A plain weave fabric, with equal width stripes of white plus one other colour in both warp and weft threads that produces blocks of checks; these will be one dark, one light and one mixed – half tone. Gingham and Vichy are the same weave.
The word gingham usually refers to a fresh summery cotton fabric in a smallish check. The size of check is usually somewhere between 0.5 cm to 5 cm but can either be even smaller or over scaled. The clarity of one colour with white is soften by the half tone, and this is what makes it so attractive, keeps it from becoming brash, and a really pleasant, fun fabric to have around. The element of white keeps it sharp and summery. The many colours include lime green, bright pink, red, black, blue, yellow, mauve can all be used together for summer garden cushions, table cloths and slip covers and mixed with other simple stripe and floral patterns.Small windows in cottagey rooms, kitchens, children’s bedrooms and slipcovers can look good in cotton gingham.
When woven with off white, or other soft neutrals gingham changes it’s character slightly – the softer, more muted tones extend the suitability of it, opening up new venues and functions.
Gingham, though is no shrinking violet. However well this technically simple check blends and complements everything else – and it does – it never disappears into the background. It is always maintains it’s presence. It was, and is, used on the backs of chairs, partially any French, Louis style of side chair, dining chair and armchair and bergere, primarily as a less expense and less obtrusive material to that used on the front. However, instead of disappearing, as a plain fabric might, it creates it’s own, different narrative – one that country styles – particular French and Swedish have endorsed and exported to great effect and acclaim.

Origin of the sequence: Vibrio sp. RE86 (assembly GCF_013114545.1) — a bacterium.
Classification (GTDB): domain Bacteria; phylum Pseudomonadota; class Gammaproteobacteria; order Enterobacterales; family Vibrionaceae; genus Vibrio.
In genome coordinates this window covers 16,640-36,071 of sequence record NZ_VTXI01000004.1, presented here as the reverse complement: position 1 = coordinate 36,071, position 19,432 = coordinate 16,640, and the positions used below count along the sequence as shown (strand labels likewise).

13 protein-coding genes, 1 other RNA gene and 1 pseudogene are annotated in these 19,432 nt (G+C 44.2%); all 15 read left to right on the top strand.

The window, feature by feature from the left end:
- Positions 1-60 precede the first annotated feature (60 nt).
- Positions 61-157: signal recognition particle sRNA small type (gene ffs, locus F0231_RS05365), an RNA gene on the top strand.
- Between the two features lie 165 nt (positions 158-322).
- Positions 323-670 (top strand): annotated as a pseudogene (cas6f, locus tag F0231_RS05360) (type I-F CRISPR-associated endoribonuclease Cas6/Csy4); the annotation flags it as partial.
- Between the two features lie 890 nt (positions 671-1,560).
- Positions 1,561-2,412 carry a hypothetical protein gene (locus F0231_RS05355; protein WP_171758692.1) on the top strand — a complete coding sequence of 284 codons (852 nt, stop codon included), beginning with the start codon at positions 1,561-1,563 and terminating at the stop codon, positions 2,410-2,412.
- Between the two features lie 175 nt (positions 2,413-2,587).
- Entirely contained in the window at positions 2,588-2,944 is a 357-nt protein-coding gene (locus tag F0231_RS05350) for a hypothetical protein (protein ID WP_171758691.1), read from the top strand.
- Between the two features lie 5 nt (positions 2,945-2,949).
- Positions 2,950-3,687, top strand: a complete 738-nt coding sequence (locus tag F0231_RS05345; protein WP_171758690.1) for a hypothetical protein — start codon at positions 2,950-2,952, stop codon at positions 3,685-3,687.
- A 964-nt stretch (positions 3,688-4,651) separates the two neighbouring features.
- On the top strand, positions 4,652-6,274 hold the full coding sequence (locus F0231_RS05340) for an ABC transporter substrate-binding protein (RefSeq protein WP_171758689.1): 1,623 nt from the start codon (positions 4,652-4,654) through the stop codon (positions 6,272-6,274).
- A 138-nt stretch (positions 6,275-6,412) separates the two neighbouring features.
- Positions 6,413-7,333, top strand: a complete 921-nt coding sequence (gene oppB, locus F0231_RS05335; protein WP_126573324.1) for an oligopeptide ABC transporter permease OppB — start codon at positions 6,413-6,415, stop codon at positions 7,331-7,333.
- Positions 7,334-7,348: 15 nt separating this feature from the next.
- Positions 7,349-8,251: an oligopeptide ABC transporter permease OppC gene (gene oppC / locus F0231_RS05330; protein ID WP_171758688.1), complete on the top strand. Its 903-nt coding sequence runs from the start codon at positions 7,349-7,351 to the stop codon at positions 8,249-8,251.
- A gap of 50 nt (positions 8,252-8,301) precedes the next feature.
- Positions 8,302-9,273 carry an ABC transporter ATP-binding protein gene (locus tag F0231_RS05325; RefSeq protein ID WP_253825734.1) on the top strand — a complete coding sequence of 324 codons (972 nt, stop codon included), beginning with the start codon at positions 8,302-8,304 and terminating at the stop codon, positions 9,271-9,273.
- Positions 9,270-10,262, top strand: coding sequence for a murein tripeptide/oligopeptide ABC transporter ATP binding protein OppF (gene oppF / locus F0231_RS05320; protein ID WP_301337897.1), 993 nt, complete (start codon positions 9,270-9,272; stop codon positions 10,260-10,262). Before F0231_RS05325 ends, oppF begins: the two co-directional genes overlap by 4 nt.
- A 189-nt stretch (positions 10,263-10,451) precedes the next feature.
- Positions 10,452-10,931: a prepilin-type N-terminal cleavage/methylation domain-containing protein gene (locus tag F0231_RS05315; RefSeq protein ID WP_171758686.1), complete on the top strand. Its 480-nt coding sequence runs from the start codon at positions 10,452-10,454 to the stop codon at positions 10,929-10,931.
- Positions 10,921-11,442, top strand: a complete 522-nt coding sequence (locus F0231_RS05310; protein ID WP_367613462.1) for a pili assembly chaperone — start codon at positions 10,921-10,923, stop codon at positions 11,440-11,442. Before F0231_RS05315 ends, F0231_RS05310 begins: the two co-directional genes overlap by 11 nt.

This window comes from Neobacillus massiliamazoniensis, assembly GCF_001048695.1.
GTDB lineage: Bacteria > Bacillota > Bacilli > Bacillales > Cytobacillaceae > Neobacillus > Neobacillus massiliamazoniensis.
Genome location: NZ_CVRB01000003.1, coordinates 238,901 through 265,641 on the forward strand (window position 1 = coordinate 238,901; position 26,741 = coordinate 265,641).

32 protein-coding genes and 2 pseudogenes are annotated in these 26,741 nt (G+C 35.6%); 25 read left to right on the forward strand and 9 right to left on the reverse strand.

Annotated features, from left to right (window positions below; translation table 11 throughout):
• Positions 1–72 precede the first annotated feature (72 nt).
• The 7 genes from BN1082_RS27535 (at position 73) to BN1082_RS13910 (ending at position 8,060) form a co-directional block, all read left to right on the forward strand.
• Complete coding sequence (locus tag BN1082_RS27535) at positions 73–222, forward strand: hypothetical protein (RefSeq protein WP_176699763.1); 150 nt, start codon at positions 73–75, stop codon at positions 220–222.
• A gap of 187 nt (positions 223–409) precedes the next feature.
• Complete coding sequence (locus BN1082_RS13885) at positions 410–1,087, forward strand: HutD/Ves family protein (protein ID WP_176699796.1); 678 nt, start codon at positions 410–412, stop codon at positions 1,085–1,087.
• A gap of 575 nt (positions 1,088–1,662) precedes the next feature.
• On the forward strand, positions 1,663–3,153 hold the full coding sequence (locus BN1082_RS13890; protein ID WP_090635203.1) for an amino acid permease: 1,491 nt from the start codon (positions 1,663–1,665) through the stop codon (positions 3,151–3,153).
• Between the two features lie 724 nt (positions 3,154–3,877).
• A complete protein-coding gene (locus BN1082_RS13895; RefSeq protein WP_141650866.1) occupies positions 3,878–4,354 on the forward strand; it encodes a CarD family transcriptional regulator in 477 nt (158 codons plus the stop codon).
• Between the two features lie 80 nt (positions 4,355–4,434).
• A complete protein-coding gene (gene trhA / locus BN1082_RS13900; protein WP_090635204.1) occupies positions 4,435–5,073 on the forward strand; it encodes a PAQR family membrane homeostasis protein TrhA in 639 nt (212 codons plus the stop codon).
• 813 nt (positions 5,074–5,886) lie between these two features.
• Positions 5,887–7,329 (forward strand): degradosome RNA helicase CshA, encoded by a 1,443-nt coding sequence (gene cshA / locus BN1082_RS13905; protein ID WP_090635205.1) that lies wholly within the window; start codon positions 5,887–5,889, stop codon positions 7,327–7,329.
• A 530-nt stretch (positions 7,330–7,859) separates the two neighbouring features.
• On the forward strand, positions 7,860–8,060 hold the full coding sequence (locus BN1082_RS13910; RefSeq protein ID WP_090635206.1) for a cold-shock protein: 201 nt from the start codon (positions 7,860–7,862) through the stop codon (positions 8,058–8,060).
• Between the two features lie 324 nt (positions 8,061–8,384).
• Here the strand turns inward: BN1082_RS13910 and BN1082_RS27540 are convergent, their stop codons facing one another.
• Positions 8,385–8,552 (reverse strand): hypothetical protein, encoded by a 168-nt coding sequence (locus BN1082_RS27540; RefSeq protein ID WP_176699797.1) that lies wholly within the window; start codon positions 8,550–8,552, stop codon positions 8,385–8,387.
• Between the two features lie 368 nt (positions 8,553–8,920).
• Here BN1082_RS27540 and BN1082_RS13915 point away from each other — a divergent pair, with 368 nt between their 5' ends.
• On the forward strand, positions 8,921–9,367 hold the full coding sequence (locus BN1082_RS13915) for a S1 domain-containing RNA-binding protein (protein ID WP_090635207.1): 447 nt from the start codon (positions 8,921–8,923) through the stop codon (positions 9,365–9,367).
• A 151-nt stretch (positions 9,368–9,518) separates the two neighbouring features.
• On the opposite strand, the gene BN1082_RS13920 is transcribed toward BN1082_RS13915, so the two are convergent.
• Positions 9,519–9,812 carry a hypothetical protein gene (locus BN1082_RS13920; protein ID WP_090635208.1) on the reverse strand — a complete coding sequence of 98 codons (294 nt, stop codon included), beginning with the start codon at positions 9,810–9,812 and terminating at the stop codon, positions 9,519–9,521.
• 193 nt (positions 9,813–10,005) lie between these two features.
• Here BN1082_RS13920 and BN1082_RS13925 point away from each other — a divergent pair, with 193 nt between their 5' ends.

Gingham checks can be added to any other fabric whether plain or pattern, in one scale or another, in tone or another , and in one fibre or another – I can’t think of anything that would reject it as a partner. Indeed many of the best fabrics and high minded schemes can be grounded and brought back to earth with a bit of gingham check. Or saved by it.
The weave though can be in anything from cotton to linen, union, silk, wool or a cotton/ acrylic mix. As gingham checks, there are many and varied sizes and fibre mixes for furnishings fabrics to use for curtains, loose covers and upholstery. A really large, overscaled gingham can be stunning on a sofa or at a large window, on the floor or bedhead.
Gingham checks are as useful, pleasing, vital, when they are selected to take centre stage as when they are chosen to work with others – whether that’s the single other fabric in a white room or just one more, among many.
Not quite sure how we’d mange without gingham in one form or another!
Vichy, checks, plaids